Andrew Murray (1828-1917) was a great writer, preacher and evangelist. He experienced revivals in Scotland similar to those that took place in America during the Great Awakening (1795-1835) under Charles Grandison Finney but before that he tried to stop a revival in his church in South Africa for which his father had prayed for 60 years. Andrew’s father prayed often for revival to come to his church.
Every Friday evening he read to his family accounts of great movements of the Holy Spirit throughout the history of the church. Then he retired to his study to pray, pouring out his heart out in tears, pleading with God for a similar outpouring of the Holy Spirit in South Africa. When revival finally came to his church, Murray resisted it.
Why did he resist this revival, considering the fact that he had a praying father who prayed passionately for revival? Not forgetting that he himself had prayed for revival. When the time came for him to participate, he was held back by his belief that the Holy Spirit moved through the preaching of the Word, and therefore only through the pastor. He felt unworthy. He expressed his personal concern in a letter to one of his friends:
When I look at my people, my face forsakes me. I am forced to flee to the Master to seek a new and more entire surrender to His work. My prayer is for revival, but I am held back by the increasing sense of my own unfitness for the work. I lament the awful pride and self-complacency that have now ruled my heart. Oh, that I may be more and more a minister of the Spirit.
One day Murray was finishing a sermon and one of the church elders came running into the sanctuary to tell him that there was a great commotion in the nearby youth meeting hall. There was a young girl who was standing in the back of the hall during prayer time. This young girl requested if she could share a hymn and pray. Within a short time she was on her knees praying loudly, and soon others in the room joined her in spontaneous song and prayer.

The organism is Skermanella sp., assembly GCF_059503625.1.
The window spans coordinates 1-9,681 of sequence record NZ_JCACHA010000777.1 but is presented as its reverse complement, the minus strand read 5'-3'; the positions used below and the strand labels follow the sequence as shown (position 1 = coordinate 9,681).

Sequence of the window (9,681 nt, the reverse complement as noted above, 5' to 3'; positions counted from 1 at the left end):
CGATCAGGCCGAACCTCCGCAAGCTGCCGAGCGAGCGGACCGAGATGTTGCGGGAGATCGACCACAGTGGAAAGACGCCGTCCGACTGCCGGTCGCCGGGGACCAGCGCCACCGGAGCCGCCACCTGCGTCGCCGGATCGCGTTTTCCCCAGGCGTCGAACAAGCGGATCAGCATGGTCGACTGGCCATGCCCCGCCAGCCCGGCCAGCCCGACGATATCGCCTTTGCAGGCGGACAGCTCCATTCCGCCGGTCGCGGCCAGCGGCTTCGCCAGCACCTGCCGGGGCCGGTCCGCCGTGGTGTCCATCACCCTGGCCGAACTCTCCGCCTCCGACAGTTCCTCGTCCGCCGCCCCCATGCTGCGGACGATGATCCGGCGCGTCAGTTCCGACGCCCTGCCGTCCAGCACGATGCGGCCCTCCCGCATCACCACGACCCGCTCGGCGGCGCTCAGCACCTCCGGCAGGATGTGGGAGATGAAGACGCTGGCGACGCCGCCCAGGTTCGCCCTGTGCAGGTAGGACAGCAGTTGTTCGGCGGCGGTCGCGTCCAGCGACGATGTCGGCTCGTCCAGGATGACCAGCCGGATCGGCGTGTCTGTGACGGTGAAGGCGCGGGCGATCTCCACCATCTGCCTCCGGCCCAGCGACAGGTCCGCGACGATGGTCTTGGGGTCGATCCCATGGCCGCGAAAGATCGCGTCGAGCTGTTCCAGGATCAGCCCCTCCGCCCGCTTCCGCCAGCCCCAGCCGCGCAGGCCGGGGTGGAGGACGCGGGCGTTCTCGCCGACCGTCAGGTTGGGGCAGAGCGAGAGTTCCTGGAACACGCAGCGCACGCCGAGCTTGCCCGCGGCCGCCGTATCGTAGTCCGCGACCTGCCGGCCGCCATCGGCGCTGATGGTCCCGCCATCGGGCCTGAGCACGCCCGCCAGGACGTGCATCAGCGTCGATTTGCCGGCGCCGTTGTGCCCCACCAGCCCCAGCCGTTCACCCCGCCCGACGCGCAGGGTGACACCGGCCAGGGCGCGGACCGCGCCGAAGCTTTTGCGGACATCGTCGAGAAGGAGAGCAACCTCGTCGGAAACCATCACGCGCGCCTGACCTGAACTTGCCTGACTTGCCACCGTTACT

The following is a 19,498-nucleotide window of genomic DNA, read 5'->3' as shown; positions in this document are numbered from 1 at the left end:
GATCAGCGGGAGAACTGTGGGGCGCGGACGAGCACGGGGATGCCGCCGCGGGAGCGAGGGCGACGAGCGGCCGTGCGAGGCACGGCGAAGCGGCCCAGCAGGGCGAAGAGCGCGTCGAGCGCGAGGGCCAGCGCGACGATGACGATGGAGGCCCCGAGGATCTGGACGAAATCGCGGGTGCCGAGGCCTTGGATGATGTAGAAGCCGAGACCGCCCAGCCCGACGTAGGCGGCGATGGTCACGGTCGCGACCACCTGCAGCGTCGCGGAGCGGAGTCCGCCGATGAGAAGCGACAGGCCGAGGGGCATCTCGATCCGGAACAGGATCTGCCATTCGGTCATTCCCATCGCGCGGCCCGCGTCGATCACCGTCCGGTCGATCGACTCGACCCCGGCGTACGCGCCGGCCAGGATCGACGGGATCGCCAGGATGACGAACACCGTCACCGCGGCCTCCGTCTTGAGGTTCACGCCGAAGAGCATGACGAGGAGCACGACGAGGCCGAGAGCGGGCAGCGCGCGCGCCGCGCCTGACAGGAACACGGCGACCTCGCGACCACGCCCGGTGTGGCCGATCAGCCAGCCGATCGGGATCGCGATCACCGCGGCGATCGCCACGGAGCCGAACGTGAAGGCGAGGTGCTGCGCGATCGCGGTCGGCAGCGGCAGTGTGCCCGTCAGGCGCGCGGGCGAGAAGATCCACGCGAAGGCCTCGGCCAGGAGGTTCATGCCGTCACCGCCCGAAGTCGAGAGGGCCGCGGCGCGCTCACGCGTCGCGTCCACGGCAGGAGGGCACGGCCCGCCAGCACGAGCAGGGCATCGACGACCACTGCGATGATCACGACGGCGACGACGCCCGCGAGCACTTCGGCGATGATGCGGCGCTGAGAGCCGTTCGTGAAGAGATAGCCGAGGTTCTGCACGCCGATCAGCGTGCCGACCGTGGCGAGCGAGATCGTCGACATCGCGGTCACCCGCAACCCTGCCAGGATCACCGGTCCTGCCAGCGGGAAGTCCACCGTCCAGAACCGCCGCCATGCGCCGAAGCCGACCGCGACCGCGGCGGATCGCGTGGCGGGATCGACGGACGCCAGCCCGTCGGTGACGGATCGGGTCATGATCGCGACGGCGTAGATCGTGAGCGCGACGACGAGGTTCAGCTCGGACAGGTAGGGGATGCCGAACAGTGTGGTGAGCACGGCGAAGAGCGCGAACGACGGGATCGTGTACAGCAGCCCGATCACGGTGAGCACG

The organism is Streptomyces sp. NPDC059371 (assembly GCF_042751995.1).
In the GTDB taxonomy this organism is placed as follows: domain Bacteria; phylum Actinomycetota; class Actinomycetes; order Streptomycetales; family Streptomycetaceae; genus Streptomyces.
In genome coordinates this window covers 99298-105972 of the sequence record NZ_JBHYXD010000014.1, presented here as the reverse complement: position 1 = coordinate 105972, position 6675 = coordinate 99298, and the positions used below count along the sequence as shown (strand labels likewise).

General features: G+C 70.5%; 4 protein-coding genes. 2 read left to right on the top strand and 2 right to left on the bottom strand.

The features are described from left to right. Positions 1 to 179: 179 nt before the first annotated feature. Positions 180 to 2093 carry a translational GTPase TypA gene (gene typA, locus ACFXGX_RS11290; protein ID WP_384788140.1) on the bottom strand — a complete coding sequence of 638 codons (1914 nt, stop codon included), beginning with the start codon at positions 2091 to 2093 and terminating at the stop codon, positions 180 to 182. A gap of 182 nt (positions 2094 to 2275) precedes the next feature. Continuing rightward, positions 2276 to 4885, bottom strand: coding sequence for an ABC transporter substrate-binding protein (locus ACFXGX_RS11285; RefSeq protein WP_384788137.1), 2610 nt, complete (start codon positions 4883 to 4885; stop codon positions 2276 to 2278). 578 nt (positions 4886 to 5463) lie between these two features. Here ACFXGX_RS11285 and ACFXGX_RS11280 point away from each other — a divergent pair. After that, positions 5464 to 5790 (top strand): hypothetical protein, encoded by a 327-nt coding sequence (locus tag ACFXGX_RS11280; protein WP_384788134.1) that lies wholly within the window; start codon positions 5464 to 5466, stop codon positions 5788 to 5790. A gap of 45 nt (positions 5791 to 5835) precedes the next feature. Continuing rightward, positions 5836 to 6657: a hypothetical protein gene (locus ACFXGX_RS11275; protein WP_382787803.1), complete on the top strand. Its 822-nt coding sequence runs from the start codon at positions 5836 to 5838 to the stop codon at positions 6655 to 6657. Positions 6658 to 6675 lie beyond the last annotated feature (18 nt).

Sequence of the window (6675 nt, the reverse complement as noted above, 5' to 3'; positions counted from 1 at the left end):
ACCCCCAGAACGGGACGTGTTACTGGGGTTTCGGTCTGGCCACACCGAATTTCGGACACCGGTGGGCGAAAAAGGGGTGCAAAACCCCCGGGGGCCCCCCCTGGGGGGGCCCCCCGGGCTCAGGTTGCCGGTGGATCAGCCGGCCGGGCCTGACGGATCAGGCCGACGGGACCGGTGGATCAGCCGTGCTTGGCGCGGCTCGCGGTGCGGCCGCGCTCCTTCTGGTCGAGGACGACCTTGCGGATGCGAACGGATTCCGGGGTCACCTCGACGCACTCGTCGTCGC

It is reported that Murray followed his friend to find out what was going on. As they nearly reached the room, the sound grew louder and louder. Murray confused by the thunderous noise that he couldn’t identify, opened the door and discovered that all sixty young people were on their knees loudly praying and praising God. They didn’t even notice their pastor when he came in the room. Murray then decided that this behavior was inappropriate, he tried to silence them, but they didn’t hear him. They continued praying and singing late into the night, finally leaving the church to go out into the streets where others joined them.
At the next church meeting, Murray finished preaching his sermon. As he led everyone in prayer, the members of the congregation-young and old-spontaneously and simultaneously knelt and loudly prayed their own prayers. Again he tried to quiet them, walking up and down the aisle, begging his flock to calm down. But this time a stranger in the back of the church interrupted him, telling the preacher that he had just come from America where he had witnessed the very same thing happening.
He told Andrew that he needed to realize that the Spirit of God was at work in his church and that he should do nothing to stop it. At that moment, Andrew Murray underwent a transformation. He realized that in spite of him, the revival he had been praying for had finally arrived and that he was to be its champion instead of its opponent. To help the movement gain a foothold, Murray travelled around the country preaching about this new thing that was happening. Everywhere he went, revival broke out.
As with any true revival of the Holy Spirit, this was a revival of prayer. People would had rarely been in church in their lives would come in prayer meetings daily and sometimes even more than once a day. And where it had been difficult to find people to join the ministry prior to this time, as the revival spread, young men began stepping forward to offer themselves for the preaching of the Word.
- Andrew Murray, The Ministry of Intercessory Prayer (Bethany House Publishers 1981, 2003, Edited by Nancy Renich, Originally published in 1897 under the title The Ministry of Intercession)
- Andrew Murray, Absolute Surrender (Moody Press MLM Chicago 1963)
- Andrew Murray, Humility (Reprinted by Bridge-Logos Foundation Orlando Florida 2006)